MANILA, Philippines - Filipino business leaders are the fourth "most optimistic" among their counterparts in the world as government efforts to cut red tape have borne fruit, making it easier for investors to do business in the country.
The latest Grant Thornton International Business Report for the first quarter of 2012 showed that business optimism in the Philippines was high, beating even the world's biggest economies, the United States and China.
The survey results revealed that 82% of Filipino respondents were upbeat about their prospects and the economy in the next 12 months.
The figure was the fourth highest next to Peru (90%), Brazil (86%) and United Arab Emirates (84%).
Following the Philippines were Georgia (78%), India (74%), Chile (68%), Germany (64%), Mexico (62%) and Turkey (60%).
In the US and China, 46% and 23%, respectively, were optimistic.
Filipino business leaders cited mostly the improvement in regulations and reduction in red tape for their positive sentiment in the first quarter, with only 22% of respondents saying it was still a hindrance, compared to 32% in the previous quarter.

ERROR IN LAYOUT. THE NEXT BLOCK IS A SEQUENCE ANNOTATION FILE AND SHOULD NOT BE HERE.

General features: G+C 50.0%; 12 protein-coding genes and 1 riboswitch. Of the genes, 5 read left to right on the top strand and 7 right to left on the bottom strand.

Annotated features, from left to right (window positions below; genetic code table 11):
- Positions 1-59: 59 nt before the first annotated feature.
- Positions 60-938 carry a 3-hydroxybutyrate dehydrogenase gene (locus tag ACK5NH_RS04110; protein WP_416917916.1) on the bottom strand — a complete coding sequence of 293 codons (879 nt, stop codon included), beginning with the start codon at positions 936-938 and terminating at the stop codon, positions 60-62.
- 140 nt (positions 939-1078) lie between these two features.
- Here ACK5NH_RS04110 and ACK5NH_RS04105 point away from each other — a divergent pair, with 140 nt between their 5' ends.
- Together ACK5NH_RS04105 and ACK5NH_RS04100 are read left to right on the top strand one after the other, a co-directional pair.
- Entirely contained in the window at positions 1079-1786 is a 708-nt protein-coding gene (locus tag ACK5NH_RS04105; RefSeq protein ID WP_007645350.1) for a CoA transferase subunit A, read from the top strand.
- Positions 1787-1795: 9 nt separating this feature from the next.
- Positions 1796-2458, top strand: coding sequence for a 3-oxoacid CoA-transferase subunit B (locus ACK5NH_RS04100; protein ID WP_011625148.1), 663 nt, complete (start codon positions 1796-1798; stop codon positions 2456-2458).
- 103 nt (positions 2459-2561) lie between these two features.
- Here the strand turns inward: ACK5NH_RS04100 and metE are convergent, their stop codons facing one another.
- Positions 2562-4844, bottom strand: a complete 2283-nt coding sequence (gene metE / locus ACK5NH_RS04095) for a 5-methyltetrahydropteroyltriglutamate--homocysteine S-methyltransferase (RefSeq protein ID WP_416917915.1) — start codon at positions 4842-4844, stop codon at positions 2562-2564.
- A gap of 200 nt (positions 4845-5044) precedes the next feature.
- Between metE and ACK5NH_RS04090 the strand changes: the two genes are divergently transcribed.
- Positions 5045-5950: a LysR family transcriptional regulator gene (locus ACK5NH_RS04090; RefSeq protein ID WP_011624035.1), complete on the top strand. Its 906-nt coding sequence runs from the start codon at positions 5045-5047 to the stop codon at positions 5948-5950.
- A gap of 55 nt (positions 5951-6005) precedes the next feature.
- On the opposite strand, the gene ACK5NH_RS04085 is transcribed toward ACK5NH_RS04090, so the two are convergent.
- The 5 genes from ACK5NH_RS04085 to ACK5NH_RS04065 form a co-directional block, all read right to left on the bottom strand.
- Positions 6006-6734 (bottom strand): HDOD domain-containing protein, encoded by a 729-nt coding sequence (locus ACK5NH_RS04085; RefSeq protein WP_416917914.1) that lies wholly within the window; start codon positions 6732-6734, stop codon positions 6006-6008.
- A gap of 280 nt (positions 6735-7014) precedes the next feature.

"There is good news in that the outlook of many businesses has improved over the past three months. But global growth prospects remain delicately balanced. The comparison with this time last year shows how difficult the last 12 months have been, and how much further we have to go," said Ed Nusbaum, CEO of Grant Thornton International, in a statement.
The survey showed developing economies are more optimistic, with the ASEAN average rising from 0% to 27%.
"Signs of improvement in mature economies are clearly having a knock-on effect in emerging markets... For me, the key takeaway from these results is that both emerging and mature markets seem to be pulling in the same direction, which can only bode well for the global recovery," Nusbaum said.